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Clinical psychologist Donahue presents the novel idea that parents should do less, not more, for their children and argues that parents' fears are holding kids back from developing self-reliance and independence. According to Donahue, parents mainly fear letting go, not doing enough, and unstructured time. He takes readers through these topics one by one, helping parents teach their children to be independent, cooperative, respectful, mindful, imaginative and curious, and to develop compassion for others. The thrust of this work is devoted to ways of raising resilient children and bolstering parents who tend to follow trends rather than march to the beat of their own drummer. A recurring theme is the overscheduling of kids and the accompanying competition so prevalent today. Donahue advises limiting extracurricular activities such as team sports and making time for family dinners, independent play and outdoor exploration. The author points out that not only parents but kids should learn to be more mindful, noting that even children of the frenzied computer age can be taught to slow down. Donahue's heartfelt discourse on what really matters just might help anxious parents replace the rush to get ahead with a calm and respectful attitude toward child rearing and life. (Aug.)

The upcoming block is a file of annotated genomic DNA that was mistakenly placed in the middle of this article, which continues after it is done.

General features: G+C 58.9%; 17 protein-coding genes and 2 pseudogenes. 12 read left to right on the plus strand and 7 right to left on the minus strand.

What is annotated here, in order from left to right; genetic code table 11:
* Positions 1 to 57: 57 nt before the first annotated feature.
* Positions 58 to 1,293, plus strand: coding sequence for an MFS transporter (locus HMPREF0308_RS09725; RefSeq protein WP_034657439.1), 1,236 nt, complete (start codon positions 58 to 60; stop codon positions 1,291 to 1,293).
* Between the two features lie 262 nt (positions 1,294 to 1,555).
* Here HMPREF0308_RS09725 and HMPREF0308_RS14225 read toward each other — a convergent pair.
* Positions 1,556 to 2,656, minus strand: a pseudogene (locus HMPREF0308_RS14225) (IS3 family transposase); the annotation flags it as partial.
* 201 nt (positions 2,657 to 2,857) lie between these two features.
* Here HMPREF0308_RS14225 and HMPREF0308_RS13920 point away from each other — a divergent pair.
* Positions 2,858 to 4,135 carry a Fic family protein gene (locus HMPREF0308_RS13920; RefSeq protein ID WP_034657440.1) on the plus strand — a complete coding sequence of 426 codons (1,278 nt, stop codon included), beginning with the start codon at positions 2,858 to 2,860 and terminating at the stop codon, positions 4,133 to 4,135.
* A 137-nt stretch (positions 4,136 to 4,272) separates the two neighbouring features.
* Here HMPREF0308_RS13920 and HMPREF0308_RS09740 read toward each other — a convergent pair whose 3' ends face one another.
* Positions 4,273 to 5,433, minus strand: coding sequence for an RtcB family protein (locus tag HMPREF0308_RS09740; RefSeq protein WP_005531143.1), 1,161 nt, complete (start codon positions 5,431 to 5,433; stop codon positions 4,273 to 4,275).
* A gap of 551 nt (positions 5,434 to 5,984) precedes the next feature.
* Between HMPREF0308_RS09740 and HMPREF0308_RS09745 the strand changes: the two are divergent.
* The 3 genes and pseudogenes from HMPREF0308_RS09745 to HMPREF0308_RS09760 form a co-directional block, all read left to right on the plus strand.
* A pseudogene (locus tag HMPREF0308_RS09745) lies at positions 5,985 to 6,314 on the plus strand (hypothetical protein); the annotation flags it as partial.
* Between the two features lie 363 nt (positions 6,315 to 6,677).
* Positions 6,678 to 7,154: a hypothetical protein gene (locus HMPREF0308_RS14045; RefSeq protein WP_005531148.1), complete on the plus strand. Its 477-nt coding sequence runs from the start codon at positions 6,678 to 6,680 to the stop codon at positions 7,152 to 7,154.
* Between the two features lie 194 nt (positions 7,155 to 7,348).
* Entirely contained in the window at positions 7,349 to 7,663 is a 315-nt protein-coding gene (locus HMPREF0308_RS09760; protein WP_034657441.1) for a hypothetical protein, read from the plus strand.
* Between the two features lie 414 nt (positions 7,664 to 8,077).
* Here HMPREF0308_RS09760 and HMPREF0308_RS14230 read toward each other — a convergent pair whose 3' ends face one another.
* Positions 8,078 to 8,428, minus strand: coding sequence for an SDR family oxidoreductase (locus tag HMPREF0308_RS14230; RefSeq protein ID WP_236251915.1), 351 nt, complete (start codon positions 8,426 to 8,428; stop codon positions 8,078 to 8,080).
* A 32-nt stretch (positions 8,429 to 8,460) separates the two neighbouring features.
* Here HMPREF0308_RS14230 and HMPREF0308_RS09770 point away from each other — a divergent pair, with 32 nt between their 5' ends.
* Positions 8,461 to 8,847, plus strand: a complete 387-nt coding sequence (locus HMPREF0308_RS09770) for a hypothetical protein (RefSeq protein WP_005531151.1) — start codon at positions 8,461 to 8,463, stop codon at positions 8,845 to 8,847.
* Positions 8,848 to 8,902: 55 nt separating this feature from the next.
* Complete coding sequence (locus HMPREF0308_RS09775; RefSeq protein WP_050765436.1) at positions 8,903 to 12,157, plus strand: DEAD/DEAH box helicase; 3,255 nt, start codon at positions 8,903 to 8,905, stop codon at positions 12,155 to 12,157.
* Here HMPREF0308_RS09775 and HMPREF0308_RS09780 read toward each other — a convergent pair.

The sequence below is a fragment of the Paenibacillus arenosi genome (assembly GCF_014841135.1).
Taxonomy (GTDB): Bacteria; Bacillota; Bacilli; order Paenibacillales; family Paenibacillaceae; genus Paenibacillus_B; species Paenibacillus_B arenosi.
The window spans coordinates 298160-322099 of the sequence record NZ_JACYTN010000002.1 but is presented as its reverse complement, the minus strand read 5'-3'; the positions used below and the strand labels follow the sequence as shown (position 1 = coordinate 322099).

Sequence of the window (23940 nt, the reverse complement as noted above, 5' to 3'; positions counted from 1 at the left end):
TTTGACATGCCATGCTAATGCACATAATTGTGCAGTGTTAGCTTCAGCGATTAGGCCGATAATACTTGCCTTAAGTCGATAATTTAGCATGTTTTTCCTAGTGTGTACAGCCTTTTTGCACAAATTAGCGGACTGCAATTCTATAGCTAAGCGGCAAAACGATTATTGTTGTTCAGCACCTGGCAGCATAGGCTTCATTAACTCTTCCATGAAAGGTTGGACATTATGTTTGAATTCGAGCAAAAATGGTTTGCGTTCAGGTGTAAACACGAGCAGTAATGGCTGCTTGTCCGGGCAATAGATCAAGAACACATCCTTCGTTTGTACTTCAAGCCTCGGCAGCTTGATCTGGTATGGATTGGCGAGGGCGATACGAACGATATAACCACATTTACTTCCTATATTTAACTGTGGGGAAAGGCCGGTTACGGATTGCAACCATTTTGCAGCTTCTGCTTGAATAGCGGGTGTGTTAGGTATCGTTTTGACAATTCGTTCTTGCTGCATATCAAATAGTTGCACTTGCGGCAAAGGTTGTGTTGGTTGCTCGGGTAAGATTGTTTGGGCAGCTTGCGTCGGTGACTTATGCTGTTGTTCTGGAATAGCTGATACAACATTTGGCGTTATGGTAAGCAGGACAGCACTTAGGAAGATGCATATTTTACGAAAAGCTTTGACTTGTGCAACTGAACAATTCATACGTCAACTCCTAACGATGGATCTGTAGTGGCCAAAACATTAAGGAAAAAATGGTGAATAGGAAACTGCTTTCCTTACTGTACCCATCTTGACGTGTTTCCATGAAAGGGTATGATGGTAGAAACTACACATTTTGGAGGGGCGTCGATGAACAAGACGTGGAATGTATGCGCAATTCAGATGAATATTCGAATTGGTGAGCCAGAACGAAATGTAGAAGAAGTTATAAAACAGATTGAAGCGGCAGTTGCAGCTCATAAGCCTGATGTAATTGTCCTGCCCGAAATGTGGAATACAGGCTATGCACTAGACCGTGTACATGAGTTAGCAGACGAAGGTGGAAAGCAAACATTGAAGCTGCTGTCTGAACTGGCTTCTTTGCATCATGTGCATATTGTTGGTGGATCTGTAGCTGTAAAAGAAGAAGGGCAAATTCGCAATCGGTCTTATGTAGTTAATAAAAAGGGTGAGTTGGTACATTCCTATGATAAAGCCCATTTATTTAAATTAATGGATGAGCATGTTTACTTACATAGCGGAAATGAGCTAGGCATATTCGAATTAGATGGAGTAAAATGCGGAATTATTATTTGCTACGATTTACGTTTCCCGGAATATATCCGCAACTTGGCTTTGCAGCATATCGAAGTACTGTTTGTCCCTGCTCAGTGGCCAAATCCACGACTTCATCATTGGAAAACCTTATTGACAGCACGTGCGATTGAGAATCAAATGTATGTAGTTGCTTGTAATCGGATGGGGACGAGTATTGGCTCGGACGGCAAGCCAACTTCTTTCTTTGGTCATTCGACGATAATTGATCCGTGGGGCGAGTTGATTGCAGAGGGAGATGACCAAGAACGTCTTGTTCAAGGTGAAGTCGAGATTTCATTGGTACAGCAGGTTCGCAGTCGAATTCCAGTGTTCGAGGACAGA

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Paul J. Donahue, Ph.D, a nationally-recognized clinical psychologist, is the founder and director of Child Development Associates in Scarsdale, New York, a practice specializing in young children and their families.See all Editorial Reviews